de Young Q+A: Crafting Liberty

By Hannah Waiters, curatorial cataloguing fellow, in conversation with artists Demetri Broxton and Ramekon O’Arwisters

June 15, 2023

Ramekon O’Arwisters, Flowered Thorns #3, 2020 / 2021. Fabric, ceramics, beads, pins, 16 x 21 x 16 in. (40.64 x 53.34 x 40.64 cm). Fine Arts Museum of San Francisco, Museum purchase, a gift of The Svane Family Foundation, 2022.26.26


In 2022 we added 42 artworks by working Bay Area artists to our collection through a gift of the SVANE Family Foundation. In this interview, we speak with two of those artists, Demetri Broxton and Ramekon O’Arwisters, about how Black culture and liberation are expressed through their mixed-media practices.

Hannah Waiters: To start, can you both describe your artworks and techniques?

Ramekon O’Arwisters: The sculptures include fabric and ceramics. So the idea that broken ceramics are a stand-in for the emotional and physiological way I feel: broken, thrown away, sharp, and dangerous. The fabric is either recycled or remnants that I use to crochet around the ceramics as a way of bringing the shards metaphorically and physically together, not throwing them away, acknowledging how we want to feel and how we feel: broken, thrown away, or marginalized. We are stronger when we symbolically accept our brokenness and are able to rise above it and stay together and bond.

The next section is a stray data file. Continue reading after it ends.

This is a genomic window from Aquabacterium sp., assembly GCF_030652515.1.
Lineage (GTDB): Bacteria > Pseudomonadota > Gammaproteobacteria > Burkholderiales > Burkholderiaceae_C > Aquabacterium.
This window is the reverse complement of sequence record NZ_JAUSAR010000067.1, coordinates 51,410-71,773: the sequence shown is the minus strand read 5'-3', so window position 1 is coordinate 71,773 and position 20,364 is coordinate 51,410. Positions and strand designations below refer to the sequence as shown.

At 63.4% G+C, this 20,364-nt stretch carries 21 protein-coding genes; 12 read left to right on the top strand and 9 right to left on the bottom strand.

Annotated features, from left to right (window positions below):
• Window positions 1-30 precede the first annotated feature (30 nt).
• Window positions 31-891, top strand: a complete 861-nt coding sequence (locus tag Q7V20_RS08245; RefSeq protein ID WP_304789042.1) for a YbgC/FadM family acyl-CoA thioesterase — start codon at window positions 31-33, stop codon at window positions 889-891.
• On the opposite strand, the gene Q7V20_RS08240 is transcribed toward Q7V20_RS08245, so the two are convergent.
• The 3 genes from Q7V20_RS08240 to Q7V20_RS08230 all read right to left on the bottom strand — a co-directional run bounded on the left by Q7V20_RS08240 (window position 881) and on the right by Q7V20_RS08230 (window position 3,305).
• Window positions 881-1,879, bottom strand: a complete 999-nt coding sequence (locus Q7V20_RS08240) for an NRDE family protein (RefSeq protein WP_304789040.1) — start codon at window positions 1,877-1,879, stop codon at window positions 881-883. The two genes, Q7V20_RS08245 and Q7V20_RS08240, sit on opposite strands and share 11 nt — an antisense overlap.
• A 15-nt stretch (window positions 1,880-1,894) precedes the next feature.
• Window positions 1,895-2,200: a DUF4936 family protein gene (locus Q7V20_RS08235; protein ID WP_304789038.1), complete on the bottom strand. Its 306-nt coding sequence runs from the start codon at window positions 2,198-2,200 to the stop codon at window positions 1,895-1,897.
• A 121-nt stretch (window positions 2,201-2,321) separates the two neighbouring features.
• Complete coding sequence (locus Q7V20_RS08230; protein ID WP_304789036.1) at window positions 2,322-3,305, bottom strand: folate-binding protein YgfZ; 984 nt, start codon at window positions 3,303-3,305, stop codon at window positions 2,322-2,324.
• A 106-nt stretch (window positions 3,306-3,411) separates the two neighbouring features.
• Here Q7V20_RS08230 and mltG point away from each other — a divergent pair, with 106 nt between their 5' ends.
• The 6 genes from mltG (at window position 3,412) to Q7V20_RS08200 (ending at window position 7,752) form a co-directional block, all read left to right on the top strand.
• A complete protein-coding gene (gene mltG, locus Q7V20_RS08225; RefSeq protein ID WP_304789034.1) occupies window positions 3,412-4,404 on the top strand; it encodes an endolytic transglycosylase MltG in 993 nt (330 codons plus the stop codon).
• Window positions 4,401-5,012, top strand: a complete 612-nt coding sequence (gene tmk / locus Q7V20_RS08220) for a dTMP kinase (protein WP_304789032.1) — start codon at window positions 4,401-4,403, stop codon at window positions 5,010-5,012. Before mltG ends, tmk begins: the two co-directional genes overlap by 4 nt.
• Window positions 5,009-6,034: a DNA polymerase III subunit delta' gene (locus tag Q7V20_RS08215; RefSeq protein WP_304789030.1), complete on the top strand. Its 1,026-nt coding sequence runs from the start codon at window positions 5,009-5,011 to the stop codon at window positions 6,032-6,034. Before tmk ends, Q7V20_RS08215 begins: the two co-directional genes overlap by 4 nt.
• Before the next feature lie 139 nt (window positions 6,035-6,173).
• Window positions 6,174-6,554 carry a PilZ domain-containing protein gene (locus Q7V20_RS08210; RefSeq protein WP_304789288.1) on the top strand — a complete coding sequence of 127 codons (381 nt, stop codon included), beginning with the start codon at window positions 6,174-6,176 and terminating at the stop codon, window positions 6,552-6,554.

Flowered Thorns #3 (2020 / 2021) is done with rope, fabric, and ceramic bound together. Whether we are painters or sculptors, our bodies represent the whole gamut of our history. We have to use our whole body to extend onto any material — clay, metal, or plastic — and it is, therefore, an extension of who we are and how we express our worldview.

Demetri Broxton: The work acquired is titled Save Me Joe Louis (2020). It is a pair of Everlast boxing gloves bound together by a stainless steel chain. The boxing gloves are embellished with cowrie shells, specifically money cowrie shells, with patches made of tiny glass beads that spell out the words “Save Me, Joe Louis.”

Embellished boxing gloves hanging on a wall
Demetri Broxton, Save Me, Joe Louis, 2020. Everlast boxing gloves, redwood, cowrie shells, Japanese and Czech seed beads, cotton, silver wire, stainless steel chain and hardware, frankincense, nylon thread, mirrors, 50 x 30 x 7 in. (127 x 76.2 x 17.78 cm). Fine Arts Museums of San Francisco, Museum purchase, a gift from The Svane Family Foundation, 2022.26.29